3) it's very light when it comes to keypresses and doesn't require any fiddly mouse movements.

4) I'm often not trying to get the perfect mix, but the best mix fastest to test my edit, and I can adjust complex sequences in a blind of an eye.

 

Scenario 2 - Short Transitions

I use short transitions to soften audio cuts in audio. Say I've got a cut between two bits of interview, but there's a short pop or a difference in background noise.

 

- In Avid, I select my sync tracks (say A1,2,7,8)  then I click Shift+1 on my keyboard. This maps to Add Quick Dissolve.

- This brings up a dialog box with a duration in it, and the textbox with the duration is already selected, so I then tap keyboard 3, or 5 or 10, or wahtever to set the audio mix to the appropriate number of frames frames (the precise count depends on the precise sound difference I'm trying to soften).

 

Assuming I've got the right tracks selected, this is 3 button clicks to get a dissolve on the four tracks:

 

  • Shift+1, 3, Enter. Done!
 

AddTransition

If I haven't quite got the dissolve length right, I just go through exactly the same process again with a different frame count and it overwrites the existing transitions:

  • Shift+1, 5, Enter

 

With my mouse with a number pad (Razor Naga), I can do this without ever touching the keyboard.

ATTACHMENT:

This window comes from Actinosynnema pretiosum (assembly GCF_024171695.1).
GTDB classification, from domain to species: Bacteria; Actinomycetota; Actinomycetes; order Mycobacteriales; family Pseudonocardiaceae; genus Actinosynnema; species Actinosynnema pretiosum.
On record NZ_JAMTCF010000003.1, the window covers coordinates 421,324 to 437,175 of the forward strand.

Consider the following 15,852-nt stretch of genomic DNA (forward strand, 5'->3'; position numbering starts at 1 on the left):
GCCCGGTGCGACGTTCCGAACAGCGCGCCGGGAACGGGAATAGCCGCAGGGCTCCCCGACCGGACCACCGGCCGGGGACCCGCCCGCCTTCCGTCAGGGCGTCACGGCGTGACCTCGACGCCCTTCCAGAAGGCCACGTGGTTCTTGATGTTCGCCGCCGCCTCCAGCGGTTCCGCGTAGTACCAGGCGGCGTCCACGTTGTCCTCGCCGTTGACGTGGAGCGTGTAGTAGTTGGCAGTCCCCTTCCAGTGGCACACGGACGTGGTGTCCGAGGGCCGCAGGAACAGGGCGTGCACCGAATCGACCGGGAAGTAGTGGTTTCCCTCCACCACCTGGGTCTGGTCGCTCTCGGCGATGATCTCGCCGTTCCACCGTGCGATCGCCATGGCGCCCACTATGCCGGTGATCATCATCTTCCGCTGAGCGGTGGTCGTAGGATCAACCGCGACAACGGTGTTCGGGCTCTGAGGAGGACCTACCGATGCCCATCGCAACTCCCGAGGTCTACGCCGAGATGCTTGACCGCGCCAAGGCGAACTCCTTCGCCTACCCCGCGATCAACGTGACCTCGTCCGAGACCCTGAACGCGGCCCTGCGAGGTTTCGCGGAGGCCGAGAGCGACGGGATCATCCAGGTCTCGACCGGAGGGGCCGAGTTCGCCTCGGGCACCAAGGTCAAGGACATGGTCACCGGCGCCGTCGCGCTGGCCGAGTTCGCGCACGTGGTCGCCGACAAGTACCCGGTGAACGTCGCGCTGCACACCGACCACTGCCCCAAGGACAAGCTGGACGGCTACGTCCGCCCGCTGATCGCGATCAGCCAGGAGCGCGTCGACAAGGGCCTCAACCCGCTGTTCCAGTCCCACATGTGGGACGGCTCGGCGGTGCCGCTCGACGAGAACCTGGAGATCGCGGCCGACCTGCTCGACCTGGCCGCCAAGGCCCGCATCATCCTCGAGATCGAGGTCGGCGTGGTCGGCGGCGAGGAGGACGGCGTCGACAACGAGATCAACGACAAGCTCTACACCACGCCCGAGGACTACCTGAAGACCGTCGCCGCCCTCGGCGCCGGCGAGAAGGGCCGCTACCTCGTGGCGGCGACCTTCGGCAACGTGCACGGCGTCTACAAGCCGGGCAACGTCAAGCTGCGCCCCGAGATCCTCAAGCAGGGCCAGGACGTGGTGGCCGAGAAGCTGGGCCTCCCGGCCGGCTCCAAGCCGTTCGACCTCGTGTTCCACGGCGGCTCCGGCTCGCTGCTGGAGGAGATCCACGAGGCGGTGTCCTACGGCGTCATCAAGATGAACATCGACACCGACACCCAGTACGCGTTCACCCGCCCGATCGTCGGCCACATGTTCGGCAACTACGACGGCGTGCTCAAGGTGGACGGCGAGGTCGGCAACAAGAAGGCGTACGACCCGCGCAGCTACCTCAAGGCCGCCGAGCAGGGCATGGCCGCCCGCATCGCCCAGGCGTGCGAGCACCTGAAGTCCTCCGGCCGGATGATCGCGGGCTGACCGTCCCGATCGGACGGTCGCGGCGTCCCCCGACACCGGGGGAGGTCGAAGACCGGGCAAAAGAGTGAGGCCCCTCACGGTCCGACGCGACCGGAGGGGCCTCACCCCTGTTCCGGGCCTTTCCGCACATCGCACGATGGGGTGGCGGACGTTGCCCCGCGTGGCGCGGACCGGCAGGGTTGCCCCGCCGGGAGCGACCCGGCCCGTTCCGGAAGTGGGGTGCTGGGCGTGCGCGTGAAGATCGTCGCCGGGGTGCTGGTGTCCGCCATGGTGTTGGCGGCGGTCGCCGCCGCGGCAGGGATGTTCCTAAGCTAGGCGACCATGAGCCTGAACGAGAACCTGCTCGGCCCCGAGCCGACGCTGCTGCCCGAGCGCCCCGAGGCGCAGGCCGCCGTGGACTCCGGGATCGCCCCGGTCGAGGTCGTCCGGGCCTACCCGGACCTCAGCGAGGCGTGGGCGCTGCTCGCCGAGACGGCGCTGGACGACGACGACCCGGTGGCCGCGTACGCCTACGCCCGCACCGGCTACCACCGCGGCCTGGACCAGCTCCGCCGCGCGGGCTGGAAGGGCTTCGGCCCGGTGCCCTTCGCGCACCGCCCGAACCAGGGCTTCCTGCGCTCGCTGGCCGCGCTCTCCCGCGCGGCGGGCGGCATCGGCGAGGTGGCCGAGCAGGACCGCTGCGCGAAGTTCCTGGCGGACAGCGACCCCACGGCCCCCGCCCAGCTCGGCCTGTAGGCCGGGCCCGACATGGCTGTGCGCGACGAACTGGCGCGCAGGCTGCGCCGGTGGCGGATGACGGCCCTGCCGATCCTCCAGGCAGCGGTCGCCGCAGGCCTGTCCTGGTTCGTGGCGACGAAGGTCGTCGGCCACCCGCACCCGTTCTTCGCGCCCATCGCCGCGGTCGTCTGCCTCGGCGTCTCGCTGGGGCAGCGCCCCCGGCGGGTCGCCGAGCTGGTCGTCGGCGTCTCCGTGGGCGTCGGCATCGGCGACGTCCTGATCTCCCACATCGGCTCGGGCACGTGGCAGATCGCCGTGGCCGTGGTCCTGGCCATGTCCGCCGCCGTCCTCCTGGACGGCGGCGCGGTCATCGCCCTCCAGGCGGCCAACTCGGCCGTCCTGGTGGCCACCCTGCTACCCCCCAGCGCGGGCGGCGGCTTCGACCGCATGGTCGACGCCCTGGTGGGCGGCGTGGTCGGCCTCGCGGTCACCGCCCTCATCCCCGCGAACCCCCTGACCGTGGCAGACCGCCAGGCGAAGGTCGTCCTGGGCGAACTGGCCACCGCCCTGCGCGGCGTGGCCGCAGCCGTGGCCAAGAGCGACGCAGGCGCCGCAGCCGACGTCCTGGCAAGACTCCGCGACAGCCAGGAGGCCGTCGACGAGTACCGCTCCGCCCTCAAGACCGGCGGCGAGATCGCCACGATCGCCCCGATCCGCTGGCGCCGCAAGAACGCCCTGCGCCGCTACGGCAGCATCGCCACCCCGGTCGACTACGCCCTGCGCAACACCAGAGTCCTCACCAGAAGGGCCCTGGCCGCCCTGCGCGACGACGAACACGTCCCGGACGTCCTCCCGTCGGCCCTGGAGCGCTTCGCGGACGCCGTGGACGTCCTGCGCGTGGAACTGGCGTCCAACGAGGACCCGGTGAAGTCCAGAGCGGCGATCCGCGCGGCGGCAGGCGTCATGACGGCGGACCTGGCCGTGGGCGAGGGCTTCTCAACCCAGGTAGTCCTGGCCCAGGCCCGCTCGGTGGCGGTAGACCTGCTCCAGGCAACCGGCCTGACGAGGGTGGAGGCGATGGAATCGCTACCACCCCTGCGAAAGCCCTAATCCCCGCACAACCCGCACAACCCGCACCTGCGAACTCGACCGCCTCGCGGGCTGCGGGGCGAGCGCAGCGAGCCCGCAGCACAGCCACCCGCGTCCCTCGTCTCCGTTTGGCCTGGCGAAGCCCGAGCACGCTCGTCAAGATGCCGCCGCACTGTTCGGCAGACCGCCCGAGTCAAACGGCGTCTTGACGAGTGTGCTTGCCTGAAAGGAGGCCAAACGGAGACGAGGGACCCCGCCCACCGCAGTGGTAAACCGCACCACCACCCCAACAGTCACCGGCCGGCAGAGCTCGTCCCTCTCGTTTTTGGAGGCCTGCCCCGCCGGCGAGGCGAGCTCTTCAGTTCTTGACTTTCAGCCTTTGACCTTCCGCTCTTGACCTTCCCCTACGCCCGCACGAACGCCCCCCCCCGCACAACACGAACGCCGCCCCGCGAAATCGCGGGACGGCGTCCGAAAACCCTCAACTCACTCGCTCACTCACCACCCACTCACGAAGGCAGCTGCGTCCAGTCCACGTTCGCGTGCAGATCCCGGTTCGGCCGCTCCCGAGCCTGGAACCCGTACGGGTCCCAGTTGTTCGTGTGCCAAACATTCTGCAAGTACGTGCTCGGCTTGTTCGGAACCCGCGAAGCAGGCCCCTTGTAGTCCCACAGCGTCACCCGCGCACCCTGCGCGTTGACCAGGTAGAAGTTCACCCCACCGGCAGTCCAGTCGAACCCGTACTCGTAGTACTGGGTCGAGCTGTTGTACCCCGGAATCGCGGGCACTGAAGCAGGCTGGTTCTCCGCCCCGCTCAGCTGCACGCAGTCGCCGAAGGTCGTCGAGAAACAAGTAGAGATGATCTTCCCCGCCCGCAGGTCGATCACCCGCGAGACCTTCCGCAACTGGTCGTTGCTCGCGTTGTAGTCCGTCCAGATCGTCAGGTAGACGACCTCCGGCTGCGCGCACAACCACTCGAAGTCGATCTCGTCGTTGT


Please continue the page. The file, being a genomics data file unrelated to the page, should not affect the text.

I also use this technique for dealing with starts of words which strictly lie between the frames. Sometimes I need to add a 1 frame edit to really get the start of the word.

 

Quick overview. It's fast, and very un-fiddly.

 

Potential Solutions

I thought I'd get up and running mixing in Premiere Pro quite quickly as I found the Apply Default Audio Transition To Playhead command in the keybaord settings nad I mapped it to Shift+3. This looks like the right operation, but it's not. It works when you're fading tracks up or down to silence, but does not operate correctly when mixing between levels or between two different tracks. This command doesn't add a transition between two clips, but a fade to zero at the cut, and then a cut to the level at the cut.

 

The fastest way to add a real dissolve between two clips appears to be to select all the audio clips using the Lasso and press Ctrl+Shift+D to add a default audio dissolve. Then you have to multi-select the dissolves themselves (v fiddly) and double click them to change the dissolve length. What is an operation that I can achieve in less than a second in Avid takes 10 seconds in Premiere Pro.